Leader tasked with coming up with new products is drawing a blank.

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Q: I’m leading a task force to come up with new ideas for my company’s products, and I feel stuck in a rut. How can I get some fresh ideas to emerge? —Monique, 50, director, product development

A: When’s the last time you did something new? Or took a new approach to a familiar role?

It’s been my observation that many companies, when they’re trying to come up with new ideas, still put the same people together and have the same conversations they always have.

So let’s break loose! First of all, envision the knowledge sets, experiences and work styles your ideal team would include. Think in terms of the problem you’re trying to solve; if your task is to design products that appeal to millennials, you’ll likely miss the mark if all your task force members are in their 50s or 60s. And this often happens, as people with more experience tend to be tapped to be on these advisory groups.

If your group is already formed, take a look at its strengths, and also possible gaps and opportunities to improve it. You may find that some of the team composition doesn’t match your new vision. If the discrepancy is minor, you might be able to work with it by adding some folks with new perspectives. And the new approaches you will bring may reinvigorate some existing members.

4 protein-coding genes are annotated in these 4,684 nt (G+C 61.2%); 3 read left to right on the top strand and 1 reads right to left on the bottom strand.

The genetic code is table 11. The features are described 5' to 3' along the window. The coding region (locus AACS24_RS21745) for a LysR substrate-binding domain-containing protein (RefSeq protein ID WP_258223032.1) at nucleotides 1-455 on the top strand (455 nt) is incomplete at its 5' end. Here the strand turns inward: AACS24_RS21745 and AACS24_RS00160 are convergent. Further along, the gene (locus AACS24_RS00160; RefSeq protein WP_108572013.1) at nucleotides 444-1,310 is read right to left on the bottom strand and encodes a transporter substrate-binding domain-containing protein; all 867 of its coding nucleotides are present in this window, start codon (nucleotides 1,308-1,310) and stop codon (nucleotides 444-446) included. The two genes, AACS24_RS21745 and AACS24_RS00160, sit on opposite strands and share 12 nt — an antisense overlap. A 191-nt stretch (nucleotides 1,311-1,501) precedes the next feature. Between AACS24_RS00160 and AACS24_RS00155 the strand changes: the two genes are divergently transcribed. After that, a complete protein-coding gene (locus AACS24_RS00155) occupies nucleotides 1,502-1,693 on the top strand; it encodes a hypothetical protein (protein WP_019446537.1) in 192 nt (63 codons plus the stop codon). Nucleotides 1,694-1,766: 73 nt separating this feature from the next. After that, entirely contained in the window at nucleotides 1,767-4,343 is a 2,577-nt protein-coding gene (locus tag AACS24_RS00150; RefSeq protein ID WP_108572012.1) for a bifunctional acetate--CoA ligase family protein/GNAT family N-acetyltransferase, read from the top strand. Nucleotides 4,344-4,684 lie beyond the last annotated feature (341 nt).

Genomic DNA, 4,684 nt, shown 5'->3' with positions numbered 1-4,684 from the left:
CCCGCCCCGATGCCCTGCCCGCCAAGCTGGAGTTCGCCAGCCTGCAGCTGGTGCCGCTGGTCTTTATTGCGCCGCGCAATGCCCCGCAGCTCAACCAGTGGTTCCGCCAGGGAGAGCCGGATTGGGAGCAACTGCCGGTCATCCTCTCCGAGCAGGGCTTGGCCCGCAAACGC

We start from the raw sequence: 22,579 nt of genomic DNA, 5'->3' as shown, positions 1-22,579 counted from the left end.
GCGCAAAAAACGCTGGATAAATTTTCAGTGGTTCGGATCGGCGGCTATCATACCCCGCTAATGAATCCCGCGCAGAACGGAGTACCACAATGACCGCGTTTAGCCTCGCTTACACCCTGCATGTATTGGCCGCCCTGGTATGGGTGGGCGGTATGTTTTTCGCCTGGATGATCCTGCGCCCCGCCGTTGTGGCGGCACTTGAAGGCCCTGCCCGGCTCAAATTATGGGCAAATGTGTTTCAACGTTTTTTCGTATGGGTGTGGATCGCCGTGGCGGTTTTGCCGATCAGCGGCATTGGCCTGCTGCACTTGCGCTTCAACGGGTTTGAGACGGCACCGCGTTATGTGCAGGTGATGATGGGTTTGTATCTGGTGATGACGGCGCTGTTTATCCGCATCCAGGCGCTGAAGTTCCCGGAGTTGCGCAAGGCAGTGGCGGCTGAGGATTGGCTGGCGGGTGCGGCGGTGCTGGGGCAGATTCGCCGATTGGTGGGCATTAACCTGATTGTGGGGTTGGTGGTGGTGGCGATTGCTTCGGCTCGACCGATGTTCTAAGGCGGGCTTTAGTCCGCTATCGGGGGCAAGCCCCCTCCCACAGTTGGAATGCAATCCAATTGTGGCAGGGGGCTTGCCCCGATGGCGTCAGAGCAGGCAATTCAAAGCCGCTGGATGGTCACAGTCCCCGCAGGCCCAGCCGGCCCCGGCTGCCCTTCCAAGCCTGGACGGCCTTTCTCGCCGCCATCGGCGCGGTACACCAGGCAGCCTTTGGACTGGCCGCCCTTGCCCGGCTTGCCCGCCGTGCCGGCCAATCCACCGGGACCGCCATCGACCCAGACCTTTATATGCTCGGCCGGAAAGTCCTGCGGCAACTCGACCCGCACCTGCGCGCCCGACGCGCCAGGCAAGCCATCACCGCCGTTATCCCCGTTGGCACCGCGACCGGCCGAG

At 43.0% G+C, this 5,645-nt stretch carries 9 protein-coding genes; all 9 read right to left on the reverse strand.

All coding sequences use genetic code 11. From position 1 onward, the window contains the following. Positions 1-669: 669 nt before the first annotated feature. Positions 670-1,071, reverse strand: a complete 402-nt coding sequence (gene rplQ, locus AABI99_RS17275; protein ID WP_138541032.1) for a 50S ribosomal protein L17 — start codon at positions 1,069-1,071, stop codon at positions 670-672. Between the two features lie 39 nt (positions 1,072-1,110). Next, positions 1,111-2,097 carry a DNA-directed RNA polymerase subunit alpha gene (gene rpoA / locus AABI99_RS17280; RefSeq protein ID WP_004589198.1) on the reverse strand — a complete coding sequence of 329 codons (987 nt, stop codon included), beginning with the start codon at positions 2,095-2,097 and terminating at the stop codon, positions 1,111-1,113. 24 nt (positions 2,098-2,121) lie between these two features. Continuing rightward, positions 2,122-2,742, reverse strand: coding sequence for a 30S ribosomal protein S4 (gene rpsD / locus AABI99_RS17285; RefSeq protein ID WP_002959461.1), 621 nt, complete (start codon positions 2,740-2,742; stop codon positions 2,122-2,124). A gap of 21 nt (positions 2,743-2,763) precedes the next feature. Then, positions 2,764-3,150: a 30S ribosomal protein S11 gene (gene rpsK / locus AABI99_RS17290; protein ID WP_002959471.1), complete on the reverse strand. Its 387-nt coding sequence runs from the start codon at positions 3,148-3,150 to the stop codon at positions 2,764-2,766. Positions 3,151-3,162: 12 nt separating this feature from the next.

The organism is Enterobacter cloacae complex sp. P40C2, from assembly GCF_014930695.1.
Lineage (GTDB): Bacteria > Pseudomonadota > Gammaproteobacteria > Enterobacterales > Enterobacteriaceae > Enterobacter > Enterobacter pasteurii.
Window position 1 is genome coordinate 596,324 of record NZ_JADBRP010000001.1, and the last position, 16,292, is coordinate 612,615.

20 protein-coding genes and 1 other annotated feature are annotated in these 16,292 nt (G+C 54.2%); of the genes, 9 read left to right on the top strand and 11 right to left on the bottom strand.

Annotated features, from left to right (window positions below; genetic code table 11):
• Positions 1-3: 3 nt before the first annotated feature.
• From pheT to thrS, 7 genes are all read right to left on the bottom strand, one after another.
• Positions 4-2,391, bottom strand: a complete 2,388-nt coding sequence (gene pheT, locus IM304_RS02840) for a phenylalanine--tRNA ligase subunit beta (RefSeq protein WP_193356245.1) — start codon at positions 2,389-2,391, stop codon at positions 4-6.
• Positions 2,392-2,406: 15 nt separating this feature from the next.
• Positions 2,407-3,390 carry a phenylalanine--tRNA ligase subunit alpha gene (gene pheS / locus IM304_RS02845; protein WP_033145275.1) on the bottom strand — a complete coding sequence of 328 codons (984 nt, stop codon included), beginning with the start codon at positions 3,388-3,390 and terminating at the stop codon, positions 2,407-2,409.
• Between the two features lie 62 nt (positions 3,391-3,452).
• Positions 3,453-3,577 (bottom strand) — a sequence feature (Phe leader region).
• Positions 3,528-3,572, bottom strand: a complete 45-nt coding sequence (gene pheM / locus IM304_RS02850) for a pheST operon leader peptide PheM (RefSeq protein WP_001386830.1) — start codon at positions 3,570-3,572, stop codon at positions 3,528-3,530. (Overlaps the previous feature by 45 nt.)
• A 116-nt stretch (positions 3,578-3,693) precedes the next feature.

But what if you realize that this team just isn’t the right group? You could reconfigure, either “excusing” some people or canceling the team and starting over. If you have red flags going up about possible political sensitivities with this approach, it’s a sign you’re thinking the right way. Consider the best way to handle this, given the dynamics at your company, and get advice from your boss or other mentors.

Turn next to the activities you do to generate new ideas. As a team, get away from looking within your industry. What’s happening across the full spectrum of your customers’ experiences? They’re not just thinking about their next purchase from you — they are shaped by all their experiences, from retail to banking to health care. Do you really understand their needs? Cast a wide net to build big new ideas; you can always trim later based on feasibility, cost and other factors.

None of this will be possible if you and the others on your team haven’t turned on your creative minds. So shake it up a bit. There are great resources for triggering more right-brain thinking; Daniel Pink’s book, “A Whole New Mind: Why Right-Brainers Will Rule the Future,” is one of my favorite resources. Pick an activity, and if doing something this out of the box scares you, that’s a good thing, and all the more reason to proceed. Face this anxiety; after all, what’s the worst thing that could happen? Remember, your company can’t afford the risk of not changing; you need to find the next new thing.

Fear of looking ridiculous prevents many good ideas from coming forward. Give your task force a new vision, new tools and a safe space, and great things can occur.

Submit questions to Liz Reyer at liz@deliverchange.com.